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With an operating footprint of up to 50km from the mining pit to iron ore carriers, it was easy for Citic Pacific Mining, Australia’s largest magnetite mining company, to lose track of its assets, such as light vehicles, buses and service trucks.
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The lack of visibility over those assets had not only disrupted Citic Pacific’s production operations and maintenance, but it also meant the loss of potential fuel tax rebates given to the mining industry.
“We discovered that we could not claim fuel tax rebates for many of our light vehicles because we didn’t know where they were and how far they had travelled,” Ray Achemedei, general manager for information services at Citic Pacific, told Computer Weekly.
The solution came in the form of the internet of things (IoT), enabling the mining company to track its fixed and mobile assets via sensors.
“Sensors are getting cheaper and can be quickly deployed on light buses and trucks,” said Achemedei. “With sensors, we can now gather real-time data on an asset, not just to know where it is, but also its operating conditions. This data can be surfaced in a way that can be acted upon and makes sense to the business.”
There is no shortage of offerings in the burgeoning market for IoT software and services, but Citic Pacific settled on SAP Leonardo, partly because of the software’s integration with existing SAP enterprise resource planning system (ERP) systems.
Unveiled in May 2017, SAP Leonardo is a collection of software and services that offer IoT, machine learning, big data analytics and blockchain capabilities, underpinned by SAP’s microservices-enabled cloud platform for enterprises to build customised extensions for SAP business applications.
“We spent time looking at Leonardo, but the initial investment had to be proven worthwhile to the board,” said Achemedei. “We did a proof of concept that gave the board confidence, because it was extensible to use cases beyond fuel tax rebates and could integrate with our SAP ERP system.”
200% return on investment
The investment soon proved its worth. After deploying the IoT management and data analytics capabilities of SAP Leonardo in just eight weeks, Citic Pacific achieved a 200% return on investment within a few months, just on fuel rebates alone, said Achemedei.
This rapid success spurred Achemedei’s team to explore other use cases, such as using sensors in vehicle engines to facilitate maintenance, as well as tracking the status of vehicles on a dashboard.
“Occasionally, our vehicle operators don’t see alerts, but through a dashboard we can view those alerts centrally and remotely, and know when a vehicle needs to be serviced,” said Achemedei.
For example, if a vehicle’s oil warning light comes on, someone from the operations team can ask the driver to stop the vehicle immediately or to use another one, potentially avoiding a hefty repair bill later on.
Other IoT use cases include optimising the despatch of fuel trucks, which are constantly on the move.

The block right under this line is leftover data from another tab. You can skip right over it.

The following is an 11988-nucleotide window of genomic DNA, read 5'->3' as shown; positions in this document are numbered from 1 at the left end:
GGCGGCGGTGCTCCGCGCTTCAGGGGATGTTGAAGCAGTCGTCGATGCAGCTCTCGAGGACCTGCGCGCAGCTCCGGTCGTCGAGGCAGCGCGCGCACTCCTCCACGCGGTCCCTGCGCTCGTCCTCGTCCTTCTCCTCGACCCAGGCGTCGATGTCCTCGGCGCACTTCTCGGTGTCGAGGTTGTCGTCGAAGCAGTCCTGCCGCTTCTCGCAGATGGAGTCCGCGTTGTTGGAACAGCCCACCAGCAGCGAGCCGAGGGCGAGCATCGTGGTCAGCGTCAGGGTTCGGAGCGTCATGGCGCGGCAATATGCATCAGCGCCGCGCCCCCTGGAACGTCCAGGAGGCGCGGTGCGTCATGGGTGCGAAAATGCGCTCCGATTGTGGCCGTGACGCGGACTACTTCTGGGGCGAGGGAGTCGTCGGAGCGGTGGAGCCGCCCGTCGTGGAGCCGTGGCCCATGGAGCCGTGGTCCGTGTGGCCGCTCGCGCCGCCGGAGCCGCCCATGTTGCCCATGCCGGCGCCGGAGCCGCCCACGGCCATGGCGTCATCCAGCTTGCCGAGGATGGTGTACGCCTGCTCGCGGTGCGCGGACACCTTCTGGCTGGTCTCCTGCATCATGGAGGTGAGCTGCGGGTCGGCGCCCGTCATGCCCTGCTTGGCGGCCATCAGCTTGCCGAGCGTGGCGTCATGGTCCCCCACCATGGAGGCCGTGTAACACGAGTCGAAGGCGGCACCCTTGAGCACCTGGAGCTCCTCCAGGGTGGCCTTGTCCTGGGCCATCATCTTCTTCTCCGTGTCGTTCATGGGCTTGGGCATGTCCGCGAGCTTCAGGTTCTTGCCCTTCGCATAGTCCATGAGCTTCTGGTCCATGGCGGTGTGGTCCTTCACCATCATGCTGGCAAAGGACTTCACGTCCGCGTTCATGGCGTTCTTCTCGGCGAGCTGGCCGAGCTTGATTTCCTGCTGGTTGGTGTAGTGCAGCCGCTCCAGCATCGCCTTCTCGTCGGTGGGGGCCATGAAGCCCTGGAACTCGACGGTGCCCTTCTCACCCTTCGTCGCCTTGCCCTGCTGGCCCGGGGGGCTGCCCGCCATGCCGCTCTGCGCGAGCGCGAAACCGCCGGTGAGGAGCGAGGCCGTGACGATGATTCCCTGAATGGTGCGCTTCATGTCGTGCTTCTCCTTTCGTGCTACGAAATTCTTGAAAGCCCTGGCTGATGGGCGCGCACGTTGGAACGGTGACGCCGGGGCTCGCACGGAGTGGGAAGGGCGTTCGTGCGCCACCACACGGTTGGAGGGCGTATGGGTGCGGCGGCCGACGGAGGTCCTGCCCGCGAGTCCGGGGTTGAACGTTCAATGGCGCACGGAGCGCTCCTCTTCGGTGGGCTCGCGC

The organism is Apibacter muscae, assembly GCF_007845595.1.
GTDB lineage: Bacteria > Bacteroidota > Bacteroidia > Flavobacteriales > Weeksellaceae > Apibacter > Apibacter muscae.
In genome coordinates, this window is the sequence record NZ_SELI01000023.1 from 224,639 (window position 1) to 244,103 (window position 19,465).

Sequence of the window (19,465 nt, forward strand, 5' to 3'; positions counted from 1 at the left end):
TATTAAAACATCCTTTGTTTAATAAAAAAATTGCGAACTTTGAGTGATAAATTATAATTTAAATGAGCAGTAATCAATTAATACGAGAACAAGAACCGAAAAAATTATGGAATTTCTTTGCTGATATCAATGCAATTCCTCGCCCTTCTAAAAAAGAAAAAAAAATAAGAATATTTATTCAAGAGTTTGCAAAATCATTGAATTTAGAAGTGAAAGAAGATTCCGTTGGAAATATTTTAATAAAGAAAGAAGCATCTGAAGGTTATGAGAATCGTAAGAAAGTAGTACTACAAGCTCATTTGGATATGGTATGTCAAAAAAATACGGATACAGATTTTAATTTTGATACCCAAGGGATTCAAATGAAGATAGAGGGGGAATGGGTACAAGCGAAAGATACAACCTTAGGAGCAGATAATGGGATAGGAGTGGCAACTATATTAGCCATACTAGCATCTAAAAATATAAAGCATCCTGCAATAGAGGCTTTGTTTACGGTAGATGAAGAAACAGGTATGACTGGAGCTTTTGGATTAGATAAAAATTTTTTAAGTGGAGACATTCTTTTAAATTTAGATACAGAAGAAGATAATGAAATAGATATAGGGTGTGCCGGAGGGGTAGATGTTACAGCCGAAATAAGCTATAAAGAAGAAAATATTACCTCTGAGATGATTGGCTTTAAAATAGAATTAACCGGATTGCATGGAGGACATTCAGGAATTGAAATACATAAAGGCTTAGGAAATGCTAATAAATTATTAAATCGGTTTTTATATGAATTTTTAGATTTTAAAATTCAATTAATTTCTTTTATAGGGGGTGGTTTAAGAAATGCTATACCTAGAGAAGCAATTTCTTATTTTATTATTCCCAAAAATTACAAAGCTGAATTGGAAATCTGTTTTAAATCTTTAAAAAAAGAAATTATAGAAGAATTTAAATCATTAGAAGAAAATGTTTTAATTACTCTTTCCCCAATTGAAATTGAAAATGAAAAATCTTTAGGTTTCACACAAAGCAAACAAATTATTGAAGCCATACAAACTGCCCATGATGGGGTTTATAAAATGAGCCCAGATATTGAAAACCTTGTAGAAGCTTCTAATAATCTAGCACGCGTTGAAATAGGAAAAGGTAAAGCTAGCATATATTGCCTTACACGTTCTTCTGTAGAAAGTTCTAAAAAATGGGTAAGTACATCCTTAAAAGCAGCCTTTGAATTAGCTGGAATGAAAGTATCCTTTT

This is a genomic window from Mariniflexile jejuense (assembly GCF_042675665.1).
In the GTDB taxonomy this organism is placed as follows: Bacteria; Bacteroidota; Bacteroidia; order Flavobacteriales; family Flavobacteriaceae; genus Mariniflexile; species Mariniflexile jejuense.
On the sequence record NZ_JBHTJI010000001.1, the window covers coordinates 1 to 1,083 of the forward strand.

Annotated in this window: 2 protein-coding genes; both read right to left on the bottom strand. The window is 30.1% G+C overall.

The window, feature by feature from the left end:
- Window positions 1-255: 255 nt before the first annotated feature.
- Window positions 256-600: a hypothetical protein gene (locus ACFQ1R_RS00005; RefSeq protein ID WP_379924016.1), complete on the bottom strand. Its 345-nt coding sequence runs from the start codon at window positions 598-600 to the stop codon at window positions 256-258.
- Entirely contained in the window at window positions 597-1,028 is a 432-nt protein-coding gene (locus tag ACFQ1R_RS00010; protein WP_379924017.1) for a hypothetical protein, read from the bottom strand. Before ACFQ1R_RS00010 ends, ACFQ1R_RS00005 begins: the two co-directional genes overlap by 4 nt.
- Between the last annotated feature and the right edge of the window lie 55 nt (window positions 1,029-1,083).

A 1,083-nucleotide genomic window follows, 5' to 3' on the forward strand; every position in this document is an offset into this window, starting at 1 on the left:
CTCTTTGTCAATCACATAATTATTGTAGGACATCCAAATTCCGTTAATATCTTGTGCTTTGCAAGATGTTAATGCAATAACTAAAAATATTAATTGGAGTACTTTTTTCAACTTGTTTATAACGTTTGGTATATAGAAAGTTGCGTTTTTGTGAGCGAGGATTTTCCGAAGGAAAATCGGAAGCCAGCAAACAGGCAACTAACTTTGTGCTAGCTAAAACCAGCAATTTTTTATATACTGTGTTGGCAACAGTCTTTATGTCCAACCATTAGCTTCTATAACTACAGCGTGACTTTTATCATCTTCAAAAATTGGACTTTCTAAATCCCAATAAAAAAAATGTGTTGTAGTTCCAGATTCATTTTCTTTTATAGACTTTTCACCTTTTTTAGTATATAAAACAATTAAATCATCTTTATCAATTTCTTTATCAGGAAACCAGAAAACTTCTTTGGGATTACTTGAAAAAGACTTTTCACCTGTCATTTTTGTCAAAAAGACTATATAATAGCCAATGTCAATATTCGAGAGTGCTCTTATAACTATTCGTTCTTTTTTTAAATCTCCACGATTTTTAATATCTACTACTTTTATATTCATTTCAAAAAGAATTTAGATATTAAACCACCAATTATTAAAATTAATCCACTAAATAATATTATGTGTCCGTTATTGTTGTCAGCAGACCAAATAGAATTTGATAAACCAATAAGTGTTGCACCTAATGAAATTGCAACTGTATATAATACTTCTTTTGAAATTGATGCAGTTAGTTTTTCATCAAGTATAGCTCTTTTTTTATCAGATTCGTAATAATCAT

“The fuel trucks literally drive around 24/7 to refuel assets, but sometimes they can’t find the assets or discover that an asset does not require fuel,” said Achemedei. “We are looking at monitoring the fuel levels and locations of assets, so we can send fuel trucks only to those that require refuelling.
Besides its operations teams, Citic Pacific’s health and safety team is keen to use the IoT to make sense of accidents, such as when vehicles hit obstacles such as cows while on the road. “It will help them to understand the speed of the vehicle, as well as driving patterns such as harsh braking,” said Achemedei.
Read more about the IoT in Australia
- The Australian government pledges more funds towards deploying a Sigfox-based network that will be used to power smart city and clean energy applications across the country.
- The IoT may have benefited industries such as oil and gas, but issues such as connectivity are holding back adoption in Australia.
- An Australian upstart is using smart meters and cloud-based microservices to shake up the energy sector.
- Australia has embraced the British-developed Hypercat framework, initially for IoT deployments in smart cities, in part to address perceived security issues.
The company is also exploring the use of wearables, such as smart watches, to monitor the health of employees, as well as to improve workplace safety by using geo-fencing and wearable devices to ensure that only authorised workers operate in high-risk areas.
After all, the holy grail of workplace safety is to minimise the use of workers in high-risk areas by deploying autonomous vehicles. “We are investigating options around autonomous drilling and autonomous trucks further down the road,” said Achemedei.
To ensure Citic Pacific has the skills to roll out emerging technologies such as the IoT and autonomous machines, Achemedei has brought in people from outside the organisation as well as investing in training for the existing workforce.
But the biggest challenge was the change management work involved in getting the company to adapt quickly, so it could maximise the value of Leonardo as the number of stakeholders in the project grew beyond the operations team.
“One of the big objectives of Leonardo was to put in a platform that allows us to be agile and flexible,” said Achemedei. “That has significant implications in terms of getting different departments to change their ways, deliver quickly and on expectation.”